Lawnmower Parents Are the New Helicopter Parents — Only They Might Be Even Worse
By now, you've certainly heard of the term "helicopter parenting" — when a parent hovers (like a helicopter) over their child and swoops in at the first sign of trouble. These seemingly supportive moms and dads are labeled as overprotective and are often blamed for raising a generation of children who lack resilience, are overindulged, and feel entitled to just about everything.
But as those children grow, a new type of parent is emerging . . . one that might even be more troubling than those who hover.
"We are creating a generation that has no idea what to do when they actually encounter a struggle."
In a teacher's viral essay, she describes "lawnmower parenting" as the latest "troubling trend" of parental meddling that is adversely affecting kids.
Like the gardening tool they are named after, lawnmower parents cut down any obstacle that could stand in their child's way. They "go to whatever lengths necessary to prevent their child from having to face adversity, struggle or failure," the anonymous teacher wrote on the site WeAreTeachers.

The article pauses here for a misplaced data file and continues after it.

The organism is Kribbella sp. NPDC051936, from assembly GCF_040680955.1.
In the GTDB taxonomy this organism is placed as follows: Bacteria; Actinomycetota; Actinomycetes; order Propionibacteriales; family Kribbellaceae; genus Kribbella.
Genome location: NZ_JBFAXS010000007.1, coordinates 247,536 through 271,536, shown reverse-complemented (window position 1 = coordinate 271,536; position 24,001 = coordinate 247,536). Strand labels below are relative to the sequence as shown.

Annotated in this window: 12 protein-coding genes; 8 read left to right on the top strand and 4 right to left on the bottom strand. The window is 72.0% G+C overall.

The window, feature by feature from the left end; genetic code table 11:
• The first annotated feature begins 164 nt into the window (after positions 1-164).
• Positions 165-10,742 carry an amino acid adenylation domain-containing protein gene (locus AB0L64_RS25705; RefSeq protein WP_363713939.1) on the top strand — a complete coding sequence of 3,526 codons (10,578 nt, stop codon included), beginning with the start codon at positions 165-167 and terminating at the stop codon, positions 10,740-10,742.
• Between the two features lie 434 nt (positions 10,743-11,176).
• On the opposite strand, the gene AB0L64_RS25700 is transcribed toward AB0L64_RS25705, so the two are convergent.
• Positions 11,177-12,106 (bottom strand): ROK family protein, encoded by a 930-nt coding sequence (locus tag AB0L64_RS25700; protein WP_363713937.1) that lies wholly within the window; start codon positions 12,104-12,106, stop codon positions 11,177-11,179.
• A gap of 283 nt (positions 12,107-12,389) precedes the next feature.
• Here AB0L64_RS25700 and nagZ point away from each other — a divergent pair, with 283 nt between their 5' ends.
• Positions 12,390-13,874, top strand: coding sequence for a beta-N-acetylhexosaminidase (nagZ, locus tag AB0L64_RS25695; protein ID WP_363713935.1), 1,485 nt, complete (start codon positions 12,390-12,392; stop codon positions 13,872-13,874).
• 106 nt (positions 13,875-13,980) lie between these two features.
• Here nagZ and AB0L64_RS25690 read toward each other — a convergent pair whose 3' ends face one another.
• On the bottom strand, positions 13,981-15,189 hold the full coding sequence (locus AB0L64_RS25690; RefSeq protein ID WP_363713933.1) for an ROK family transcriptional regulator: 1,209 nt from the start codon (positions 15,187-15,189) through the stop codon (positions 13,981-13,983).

In the post, which has been shared more than 11,000 times since it was published this past week, the middle school teacher shares an anecdote about a parent who dropped off something for his kid during the school day. She assumed it'd be an inhaler or money for lunch, but it was actually a S'well water bottle:
"Hi, sorry," the parent said sheepishly. He was in a suit, clearly headed to work. "Remy kept texting me that she needed it. I texted back, Don't they have water fountains at your school?, but I guess she just had to have it out of the bottle." He laughed, as if to say, Teenagers, am I right?
The teacher wrote about how "raising children who have experienced minimal struggle" is not necessarily doing them any favors or even making them even remotely happier.